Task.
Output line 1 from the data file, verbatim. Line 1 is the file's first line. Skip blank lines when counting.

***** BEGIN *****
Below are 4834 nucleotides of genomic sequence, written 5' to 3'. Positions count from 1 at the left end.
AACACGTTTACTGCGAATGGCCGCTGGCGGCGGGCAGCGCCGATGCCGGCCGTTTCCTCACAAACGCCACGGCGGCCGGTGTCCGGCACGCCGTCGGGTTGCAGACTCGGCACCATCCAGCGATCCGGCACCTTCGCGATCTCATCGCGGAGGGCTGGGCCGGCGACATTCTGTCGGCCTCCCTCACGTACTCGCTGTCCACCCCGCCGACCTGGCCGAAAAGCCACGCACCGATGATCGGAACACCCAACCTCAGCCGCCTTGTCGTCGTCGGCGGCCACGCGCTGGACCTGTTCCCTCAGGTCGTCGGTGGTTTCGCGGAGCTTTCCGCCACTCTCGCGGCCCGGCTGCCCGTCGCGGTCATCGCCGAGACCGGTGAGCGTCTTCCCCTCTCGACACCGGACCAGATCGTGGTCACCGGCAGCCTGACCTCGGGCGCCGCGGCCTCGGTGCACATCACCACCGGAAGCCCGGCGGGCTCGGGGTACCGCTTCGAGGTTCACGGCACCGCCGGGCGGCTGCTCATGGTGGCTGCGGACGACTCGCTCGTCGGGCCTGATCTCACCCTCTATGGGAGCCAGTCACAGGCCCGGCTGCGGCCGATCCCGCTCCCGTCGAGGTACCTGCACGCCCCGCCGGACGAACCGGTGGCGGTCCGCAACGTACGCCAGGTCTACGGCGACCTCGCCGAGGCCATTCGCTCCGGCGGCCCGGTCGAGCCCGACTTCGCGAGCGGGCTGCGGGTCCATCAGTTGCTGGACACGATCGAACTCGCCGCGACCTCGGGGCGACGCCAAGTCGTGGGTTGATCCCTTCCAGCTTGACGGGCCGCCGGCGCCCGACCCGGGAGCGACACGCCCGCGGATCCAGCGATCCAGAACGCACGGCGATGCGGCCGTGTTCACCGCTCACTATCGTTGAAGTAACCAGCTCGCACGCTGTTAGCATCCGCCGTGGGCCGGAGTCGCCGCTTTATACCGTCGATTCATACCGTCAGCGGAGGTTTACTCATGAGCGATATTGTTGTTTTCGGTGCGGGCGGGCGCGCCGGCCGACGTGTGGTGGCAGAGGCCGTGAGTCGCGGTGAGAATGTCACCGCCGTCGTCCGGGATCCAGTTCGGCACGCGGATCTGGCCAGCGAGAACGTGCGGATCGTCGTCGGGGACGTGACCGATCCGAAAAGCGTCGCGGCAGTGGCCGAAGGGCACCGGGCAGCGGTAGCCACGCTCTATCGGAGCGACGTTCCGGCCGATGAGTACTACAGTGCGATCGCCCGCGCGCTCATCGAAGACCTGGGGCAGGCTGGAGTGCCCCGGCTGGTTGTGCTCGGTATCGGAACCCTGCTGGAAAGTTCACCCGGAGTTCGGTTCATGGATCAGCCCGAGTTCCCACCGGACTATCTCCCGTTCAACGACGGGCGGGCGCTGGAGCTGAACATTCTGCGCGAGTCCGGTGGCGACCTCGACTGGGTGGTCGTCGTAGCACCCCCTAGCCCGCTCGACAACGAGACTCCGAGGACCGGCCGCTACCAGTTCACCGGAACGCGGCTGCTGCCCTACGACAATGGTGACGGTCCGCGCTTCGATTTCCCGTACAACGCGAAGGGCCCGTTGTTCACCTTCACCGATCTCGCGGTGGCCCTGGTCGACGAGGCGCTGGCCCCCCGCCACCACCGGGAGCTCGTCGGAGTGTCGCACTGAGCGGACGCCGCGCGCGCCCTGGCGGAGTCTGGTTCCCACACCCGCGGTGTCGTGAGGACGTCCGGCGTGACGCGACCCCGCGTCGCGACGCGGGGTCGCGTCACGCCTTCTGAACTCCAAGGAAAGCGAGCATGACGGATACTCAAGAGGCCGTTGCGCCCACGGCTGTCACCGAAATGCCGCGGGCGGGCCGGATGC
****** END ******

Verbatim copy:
Below are 4834 nucleotides of genomic sequence, written 5' to 3'. Positions count from 1 at the left end.